1. Myopia: The sin of only seeing what’s right in front of you
  2. Hypocrisy: The sin of failing to practice what you preach
  3. Sloth: The sin of being too lazy to commit time and resources to great communication
  4. Detachment: The sin of being disconnected and distanced from your team
  5. Materialism: The sin of finding more value in counting short-term deliverables than in achieving long term goals
  6. Presumption:  The sin of assuming that everyone shares your perspective and understanding
  7. Irrelevance:  The sin of failing to provide meaningful context for project and company goals

I’ll go into more detail on each sin over the coming months.  You’ll learn how to avoid committing these sins and their associated behaviors.   These strategies are proven and I’ve seen them work irrespective of the industry, economy or the leader’s personality.  Becoming familiar with these sins and examining how you can change your behavior to avert them is crucial for effective communication in your organization.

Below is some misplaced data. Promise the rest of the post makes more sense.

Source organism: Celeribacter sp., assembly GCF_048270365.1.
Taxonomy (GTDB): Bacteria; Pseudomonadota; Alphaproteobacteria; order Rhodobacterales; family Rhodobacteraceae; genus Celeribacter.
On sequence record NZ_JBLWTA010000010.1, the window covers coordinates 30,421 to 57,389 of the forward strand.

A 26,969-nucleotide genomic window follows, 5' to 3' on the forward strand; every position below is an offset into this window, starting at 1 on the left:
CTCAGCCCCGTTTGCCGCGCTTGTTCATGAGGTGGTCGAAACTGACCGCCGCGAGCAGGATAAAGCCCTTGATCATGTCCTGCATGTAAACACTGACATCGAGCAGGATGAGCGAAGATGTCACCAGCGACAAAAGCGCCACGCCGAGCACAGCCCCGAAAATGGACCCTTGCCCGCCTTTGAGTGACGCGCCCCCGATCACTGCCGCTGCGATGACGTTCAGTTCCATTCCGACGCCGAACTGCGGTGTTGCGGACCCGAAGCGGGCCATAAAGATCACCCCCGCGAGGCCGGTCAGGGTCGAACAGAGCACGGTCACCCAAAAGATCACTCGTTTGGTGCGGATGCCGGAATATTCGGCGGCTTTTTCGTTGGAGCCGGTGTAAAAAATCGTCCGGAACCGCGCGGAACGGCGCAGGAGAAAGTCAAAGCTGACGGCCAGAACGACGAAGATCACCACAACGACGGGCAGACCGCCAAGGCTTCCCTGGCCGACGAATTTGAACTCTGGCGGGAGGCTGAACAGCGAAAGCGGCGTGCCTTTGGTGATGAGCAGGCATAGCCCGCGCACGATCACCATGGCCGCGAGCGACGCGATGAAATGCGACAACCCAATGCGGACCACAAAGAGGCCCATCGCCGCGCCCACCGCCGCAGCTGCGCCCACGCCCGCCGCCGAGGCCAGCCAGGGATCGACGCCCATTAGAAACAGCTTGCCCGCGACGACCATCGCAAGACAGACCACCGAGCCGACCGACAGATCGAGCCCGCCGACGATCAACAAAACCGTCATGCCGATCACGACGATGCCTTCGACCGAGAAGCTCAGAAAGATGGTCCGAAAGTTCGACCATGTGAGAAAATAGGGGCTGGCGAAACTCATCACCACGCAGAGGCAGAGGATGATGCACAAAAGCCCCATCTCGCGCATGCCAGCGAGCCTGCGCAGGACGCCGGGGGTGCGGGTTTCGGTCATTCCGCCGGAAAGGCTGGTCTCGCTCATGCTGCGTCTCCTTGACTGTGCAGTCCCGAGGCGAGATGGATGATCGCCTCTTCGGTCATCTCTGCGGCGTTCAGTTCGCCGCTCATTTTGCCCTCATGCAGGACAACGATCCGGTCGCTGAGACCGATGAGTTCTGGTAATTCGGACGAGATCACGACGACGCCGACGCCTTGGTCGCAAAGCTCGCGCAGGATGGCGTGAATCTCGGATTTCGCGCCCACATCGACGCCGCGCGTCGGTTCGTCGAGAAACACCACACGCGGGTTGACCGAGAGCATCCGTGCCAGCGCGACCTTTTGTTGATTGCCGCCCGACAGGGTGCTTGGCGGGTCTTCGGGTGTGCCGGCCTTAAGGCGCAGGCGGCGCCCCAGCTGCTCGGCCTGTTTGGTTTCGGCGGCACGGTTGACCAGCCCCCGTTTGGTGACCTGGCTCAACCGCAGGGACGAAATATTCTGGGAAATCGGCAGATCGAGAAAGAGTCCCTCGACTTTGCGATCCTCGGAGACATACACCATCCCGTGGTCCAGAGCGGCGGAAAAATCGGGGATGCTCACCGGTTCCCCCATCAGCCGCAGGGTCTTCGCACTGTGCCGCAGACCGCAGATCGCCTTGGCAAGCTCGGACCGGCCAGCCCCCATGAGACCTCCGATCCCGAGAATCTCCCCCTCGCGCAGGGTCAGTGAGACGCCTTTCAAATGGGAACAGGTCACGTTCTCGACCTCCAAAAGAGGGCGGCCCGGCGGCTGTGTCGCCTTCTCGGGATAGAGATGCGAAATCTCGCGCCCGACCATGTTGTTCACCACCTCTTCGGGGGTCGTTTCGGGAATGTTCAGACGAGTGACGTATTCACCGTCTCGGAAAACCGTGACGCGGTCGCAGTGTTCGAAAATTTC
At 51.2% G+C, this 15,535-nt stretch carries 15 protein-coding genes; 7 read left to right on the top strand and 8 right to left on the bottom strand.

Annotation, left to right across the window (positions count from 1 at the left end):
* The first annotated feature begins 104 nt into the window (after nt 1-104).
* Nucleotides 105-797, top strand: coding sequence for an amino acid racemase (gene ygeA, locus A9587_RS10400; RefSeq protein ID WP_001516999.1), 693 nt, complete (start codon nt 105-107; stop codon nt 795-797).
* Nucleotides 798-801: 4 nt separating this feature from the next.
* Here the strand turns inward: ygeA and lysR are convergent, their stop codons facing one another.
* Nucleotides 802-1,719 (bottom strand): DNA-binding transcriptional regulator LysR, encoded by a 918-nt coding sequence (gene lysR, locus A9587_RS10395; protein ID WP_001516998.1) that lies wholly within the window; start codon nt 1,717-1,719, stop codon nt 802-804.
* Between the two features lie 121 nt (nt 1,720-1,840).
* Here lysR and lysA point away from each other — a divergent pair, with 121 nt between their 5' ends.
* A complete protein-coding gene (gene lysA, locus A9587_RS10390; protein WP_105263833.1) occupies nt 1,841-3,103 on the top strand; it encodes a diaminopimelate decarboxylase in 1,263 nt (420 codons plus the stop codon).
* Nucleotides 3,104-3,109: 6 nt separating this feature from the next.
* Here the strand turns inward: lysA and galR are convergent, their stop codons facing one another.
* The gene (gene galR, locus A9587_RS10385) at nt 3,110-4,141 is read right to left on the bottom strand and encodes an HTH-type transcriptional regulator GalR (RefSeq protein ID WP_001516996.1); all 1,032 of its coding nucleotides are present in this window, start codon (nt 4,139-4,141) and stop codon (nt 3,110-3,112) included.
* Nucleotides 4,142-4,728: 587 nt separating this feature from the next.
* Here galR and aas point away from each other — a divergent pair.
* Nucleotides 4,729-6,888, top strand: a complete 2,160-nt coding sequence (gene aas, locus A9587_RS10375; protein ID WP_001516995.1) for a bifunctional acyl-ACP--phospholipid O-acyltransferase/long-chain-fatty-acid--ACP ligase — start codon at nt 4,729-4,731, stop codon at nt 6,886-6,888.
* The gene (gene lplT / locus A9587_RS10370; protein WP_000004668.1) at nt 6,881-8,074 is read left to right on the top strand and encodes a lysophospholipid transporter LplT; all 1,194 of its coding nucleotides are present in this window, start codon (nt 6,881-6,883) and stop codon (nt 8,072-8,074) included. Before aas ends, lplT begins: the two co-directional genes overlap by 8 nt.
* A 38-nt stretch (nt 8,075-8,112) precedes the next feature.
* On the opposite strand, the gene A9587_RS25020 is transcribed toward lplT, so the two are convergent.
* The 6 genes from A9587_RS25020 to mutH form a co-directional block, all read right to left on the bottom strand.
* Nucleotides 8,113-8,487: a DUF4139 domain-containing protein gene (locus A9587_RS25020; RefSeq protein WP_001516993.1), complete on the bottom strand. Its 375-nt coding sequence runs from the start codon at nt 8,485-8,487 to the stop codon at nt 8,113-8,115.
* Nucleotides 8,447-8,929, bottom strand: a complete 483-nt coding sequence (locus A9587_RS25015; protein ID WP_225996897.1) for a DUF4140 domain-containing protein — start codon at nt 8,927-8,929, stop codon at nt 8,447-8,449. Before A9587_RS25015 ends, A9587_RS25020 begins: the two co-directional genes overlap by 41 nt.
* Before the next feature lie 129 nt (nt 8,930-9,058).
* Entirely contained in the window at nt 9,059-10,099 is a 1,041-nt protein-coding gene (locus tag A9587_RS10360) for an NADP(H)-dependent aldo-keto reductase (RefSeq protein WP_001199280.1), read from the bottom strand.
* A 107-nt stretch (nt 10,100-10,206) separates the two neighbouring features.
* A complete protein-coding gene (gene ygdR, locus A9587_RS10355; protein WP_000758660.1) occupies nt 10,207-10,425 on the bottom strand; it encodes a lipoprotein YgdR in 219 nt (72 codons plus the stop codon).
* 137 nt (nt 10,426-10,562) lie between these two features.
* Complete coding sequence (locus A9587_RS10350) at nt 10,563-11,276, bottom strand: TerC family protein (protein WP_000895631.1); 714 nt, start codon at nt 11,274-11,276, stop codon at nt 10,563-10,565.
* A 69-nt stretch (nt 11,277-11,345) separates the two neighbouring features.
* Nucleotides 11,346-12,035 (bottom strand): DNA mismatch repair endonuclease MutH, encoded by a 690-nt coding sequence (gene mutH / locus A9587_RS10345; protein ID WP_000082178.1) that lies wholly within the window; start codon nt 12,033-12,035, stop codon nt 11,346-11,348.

What sin are you most guilty of?

-David Grossman

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Looking for ways to become a more effective leader?

Download our free eBook on good vs. bad bosses & get 6 must-do strategies to ensure you lead for good, not evil.

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Weekly Round-Up: On Communication, Effective Leadership & Giving Feedback that Builds Trust

  
  
  
  
  
  

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Welcome to my weekly round-up of top leadership and communication blog posts. Each week I read and tweet several great articles and on Fridays pull some of the best together here on my blog. So in case you’ve missed them, here is this week’s round-up of top posts.

They’ll provide you with tips, strategies and thought-starters from many of the smart folks in my network. So whether you’re a new leader or an industry veteran there’ll be something here for you.

  • 3 Underused Tactics to Better Communicate
    By Shawn Murphy, Switch & Shift
    “She remained calm despite my prickly reply to her comment. She moved forward again explaining what her intentions were for our phone meeting. Not once was there an angry tone in her explanations…”